Remarkable Range in Faculty Show

Remarkable Range in Faculty Show

Sea Nettles by Carol Lasch is among the sensory delights at the RISD Faculty Exhibition & Forum 2018.

Since opening at the RISD Museum in late February, the RISD Faculty Exhibition & Forum 2018 has been attracting a steady stream of visitors. Members of both the campus community and the regional public are eager to see original work reflecting the enormous talent and creative vision among the hundreds of individuals who teach at RISD.

Faculty throughout the college’s 23 studio and liberal arts departments are showing in the month-long biannual exhibition. Painting, furniture, sculpture, photography, video, digital installations and more share gallery space in what Providence Journal critic Channing Gray calls a “mind-dizzying array” of concept, color, form and scale. In addition, several faculty members have given presentations on various aspects of art and design practice as part of the Faculty Forum series the museum is running as part of the show.

work by Jenny-Hwa Park MFA 00 TX

Entering the exhibition, visitors hear the voice of Paul Badger, a senior critic in Sculpture, emanating from his Device to talk to Alexa, which is locked in a looping conversation with the ubiquitous virtual assistant. The sometimes mundane, at times philosophical exchange between these machines provides a sonic backdrop for experiencing nearby works like Reflection, a minimalist skirt-and-top combo by Maha Barsom, and Imagination, a sumptuous, rainbow burst of fabric by Barsom’s colleague in Apparel Design Jenny-Hwa Park MFA 00 TX.


Slice of Life by Chris Sancomb 93 SC

Nearby a large-scale acrylic-on-canvas painting by Professor of Experimental and Foundation Studies Victor Lara commands attention with kinetic swirls of color and Slice of Life, a mixed-media sculpture by Chris Sancomb 93 SC, abstracts EKG data into the science fiction of its explosive, charcoal-black topography. Just around the corner Interstitial Tension by Assistant Professor of Ceramics David Katz presents viewers with a three-dimensional Rorschach’s test: are those salvaged chairs ensnared in a web of clay—or are they pulling it to pieces?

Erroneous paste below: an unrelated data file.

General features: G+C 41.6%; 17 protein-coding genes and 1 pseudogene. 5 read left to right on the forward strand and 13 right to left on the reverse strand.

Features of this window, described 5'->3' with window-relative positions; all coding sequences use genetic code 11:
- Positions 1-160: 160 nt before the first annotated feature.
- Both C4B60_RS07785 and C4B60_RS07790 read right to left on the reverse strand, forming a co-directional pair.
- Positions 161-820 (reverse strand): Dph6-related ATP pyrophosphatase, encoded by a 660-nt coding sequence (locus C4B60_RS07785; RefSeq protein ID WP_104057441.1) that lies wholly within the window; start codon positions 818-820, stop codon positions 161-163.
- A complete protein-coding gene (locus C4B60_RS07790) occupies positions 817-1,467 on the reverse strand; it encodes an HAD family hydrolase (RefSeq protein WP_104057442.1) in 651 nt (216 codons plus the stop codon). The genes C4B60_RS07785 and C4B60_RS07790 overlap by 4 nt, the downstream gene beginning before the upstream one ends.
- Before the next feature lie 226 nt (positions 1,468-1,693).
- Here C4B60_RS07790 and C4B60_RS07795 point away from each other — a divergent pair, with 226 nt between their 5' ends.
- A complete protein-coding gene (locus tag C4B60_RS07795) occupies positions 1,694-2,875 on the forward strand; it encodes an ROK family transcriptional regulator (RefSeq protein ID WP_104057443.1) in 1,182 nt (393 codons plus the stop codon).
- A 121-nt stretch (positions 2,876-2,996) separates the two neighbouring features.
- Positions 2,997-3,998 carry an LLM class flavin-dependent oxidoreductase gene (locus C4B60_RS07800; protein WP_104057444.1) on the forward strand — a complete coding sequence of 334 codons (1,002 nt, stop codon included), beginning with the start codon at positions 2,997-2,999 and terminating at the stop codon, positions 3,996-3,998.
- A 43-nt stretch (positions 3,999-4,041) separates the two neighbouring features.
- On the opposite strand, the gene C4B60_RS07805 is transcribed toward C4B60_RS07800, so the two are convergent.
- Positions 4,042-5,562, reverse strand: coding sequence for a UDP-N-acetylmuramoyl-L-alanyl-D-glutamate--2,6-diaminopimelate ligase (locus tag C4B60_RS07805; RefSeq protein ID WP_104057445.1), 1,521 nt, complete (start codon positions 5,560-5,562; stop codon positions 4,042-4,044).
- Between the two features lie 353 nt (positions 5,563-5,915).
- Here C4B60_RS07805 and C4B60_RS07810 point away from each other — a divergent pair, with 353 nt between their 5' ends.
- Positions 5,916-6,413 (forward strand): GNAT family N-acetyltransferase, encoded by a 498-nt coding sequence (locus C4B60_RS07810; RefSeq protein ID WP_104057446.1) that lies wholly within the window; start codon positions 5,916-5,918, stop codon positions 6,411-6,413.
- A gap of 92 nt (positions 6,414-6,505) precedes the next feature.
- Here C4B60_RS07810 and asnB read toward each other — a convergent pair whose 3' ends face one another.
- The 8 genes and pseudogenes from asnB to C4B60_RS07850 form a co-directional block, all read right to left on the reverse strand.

Spanning multiple galleries on two floors of the museum, the immersive show is all the more notable


Interstitial Tension by Assistant Professor of Ceramics David Katz

for its moments of calm. Up close there’s a meditative quality to the mahogany and lace wood grain of Cabinet on Stand by George Gordon MFA 77 FD, a senior critic in Industrial Design, or the harmonious strands of fine fiber that come together in Assistant Professor of Textiles Ursula Wagner’s Lissajous Weave.

One of the most secluded works in the exhibition—a tranquil colony of Sea Nettles made out of cereal box liners—is among its most striking. It’s by longtime RISD faculty member Carol Lasch, an associate professor in Experimental and Foundation Studies.

Overall, the 2018 Faculty Exhibition is an eclectic sensory feast. From the handmade electric guitars by Rafael Attias 91 GD, a designer and musician who teaches in Digital + Media and Illustration, to the rich, impossibly oil painting-like photography of Things Left Behind, Vermont, 2015 by Thad Russell MFA 06 PH, a senior critic in Photography, the works on view call out to be touched.


Things Left Behind, Vermont, 2015 by Thad Russell MFA 06 PH

And then there is the Please Touch Machine by Lucky Leone MFA 08 DM, a carnival attraction that offers guests a flat, metal palm and then records how many people have accepted the offer “since last [someone] cleaned it.” (Joking or not, it read our minds better than Alexa ever could.)

Robert Albanese / photos by Jo Sittenfeld MFA 08 PH

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